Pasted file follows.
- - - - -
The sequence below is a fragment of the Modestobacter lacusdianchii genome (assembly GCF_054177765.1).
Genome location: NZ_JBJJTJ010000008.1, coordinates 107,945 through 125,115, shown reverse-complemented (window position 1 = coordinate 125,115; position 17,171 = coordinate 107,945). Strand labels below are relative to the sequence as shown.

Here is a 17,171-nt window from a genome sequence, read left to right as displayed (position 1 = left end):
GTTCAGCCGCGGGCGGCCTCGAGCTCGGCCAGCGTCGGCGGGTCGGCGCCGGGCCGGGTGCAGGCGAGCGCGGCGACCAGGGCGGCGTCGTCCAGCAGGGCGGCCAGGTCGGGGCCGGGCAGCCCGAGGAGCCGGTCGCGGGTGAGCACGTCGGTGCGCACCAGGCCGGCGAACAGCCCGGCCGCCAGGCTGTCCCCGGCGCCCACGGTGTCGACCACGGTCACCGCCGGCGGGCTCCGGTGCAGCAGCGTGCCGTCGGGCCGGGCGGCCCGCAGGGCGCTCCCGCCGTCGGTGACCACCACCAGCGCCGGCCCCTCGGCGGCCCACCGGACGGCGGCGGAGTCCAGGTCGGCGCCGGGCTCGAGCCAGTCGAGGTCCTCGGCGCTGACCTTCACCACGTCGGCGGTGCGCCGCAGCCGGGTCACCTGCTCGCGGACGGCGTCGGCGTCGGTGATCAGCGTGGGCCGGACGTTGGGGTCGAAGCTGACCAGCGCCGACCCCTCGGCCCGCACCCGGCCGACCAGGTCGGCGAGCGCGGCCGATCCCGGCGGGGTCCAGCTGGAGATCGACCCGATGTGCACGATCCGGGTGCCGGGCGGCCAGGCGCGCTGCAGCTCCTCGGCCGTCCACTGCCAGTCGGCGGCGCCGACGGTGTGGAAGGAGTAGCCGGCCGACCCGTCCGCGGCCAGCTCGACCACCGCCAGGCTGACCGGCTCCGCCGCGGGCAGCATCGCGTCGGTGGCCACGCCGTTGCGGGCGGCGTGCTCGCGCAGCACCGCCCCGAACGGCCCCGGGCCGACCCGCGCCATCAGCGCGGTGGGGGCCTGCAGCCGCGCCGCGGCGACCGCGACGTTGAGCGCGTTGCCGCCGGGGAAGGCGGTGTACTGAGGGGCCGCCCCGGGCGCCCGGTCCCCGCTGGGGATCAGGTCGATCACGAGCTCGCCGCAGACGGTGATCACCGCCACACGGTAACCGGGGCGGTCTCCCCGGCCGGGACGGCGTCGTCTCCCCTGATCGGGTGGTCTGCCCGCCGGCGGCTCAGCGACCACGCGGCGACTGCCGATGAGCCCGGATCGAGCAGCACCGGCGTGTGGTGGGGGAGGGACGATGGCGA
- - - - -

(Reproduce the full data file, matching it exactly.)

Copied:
The sequence below is a fragment of the Modestobacter lacusdianchii genome (assembly GCF_054177765.1).
Genome location: NZ_JBJJTJ010000008.1, coordinates 107,945 through 125,115, shown reverse-complemented (window position 1 = coordinate 125,115; position 17,171 = coordinate 107,945). Strand labels below are relative to the sequence as shown.

Here is a 17,171-nt window from a genome sequence, read left to right as displayed (position 1 = left end):
GTTCAGCCGCGGGCGGCCTCGAGCTCGGCCAGCGTCGGCGGGTCGGCGCCGGGCCGGGTGCAGGCGAGCGCGGCGACCAGGGCGGCGTCGTCCAGCAGGGCGGCCAGGTCGGGGCCGGGCAGCCCGAGGAGCCGGTCGCGGGTGAGCACGTCGGTGCGCACCAGGCCGGCGAACAGCCCGGCCGCCAGGCTGTCCCCGGCGCCCACGGTGTCGACCACGGTCACCGCCGGCGGGCTCCGGTGCAGCAGCGTGCCGTCGGGCCGGGCGGCCCGCAGGGCGCTCCCGCCGTCGGTGACCACCACCAGCGCCGGCCCCTCGGCGGCCCACCGGACGGCGGCGGAGTCCAGGTCGGCGCCGGGCTCGAGCCAGTCGAGGTCCTCGGCGCTGACCTTCACCACGTCGGCGGTGCGCCGCAGCCGGGTCACCTGCTCGCGGACGGCGTCGGCGTCGGTGATCAGCGTGGGCCGGACGTTGGGGTCGAAGCTGACCAGCGCCGACCCCTCGGCCCGCACCCGGCCGACCAGGTCGGCGAGCGCGGCCGATCCCGGCGGGGTCCAGCTGGAGATCGACCCGATGTGCACGATCCGGGTGCCGGGCGGCCAGGCGCGCTGCAGCTCCTCGGCCGTCCACTGCCAGTCGGCGGCGCCGACGGTGTGGAAGGAGTAGCCGGCCGACCCGTCCGCGGCCAGCTCGACCACCGCCAGGCTGACCGGCTCCGCCGCGGGCAGCATCGCGTCGGTGGCCACGCCGTTGCGGGCGGCGTGCTCGCGCAGCACCGCCCCGAACGGCCCCGGGCCGACCCGCGCCATCAGCGCGGTGGGGGCCTGCAGCCGCGCCGCGGCGACCGCGACGTTGAGCGCGTTGCCGCCGGGGAAGGCGGTGTACTGAGGGGCCGCCCCGGGCGCCCGGTCCCCGCTGGGGATCAGGTCGATCACGAGCTCGCCGCAGACGGTGATCACCGCCACACGGTAACCGGGGCGGTCTCCCCGGCCGGGACGGCGTCGTCTCCCCTGATCGGGTGGTCTGCCCGCCGGCGGCTCAGCGACCACGCGGCGACTGCCGATGAGCCCGGATCGAGCAGCACCGGCGTGTGGTGGGGGAGGGACGATGGCGA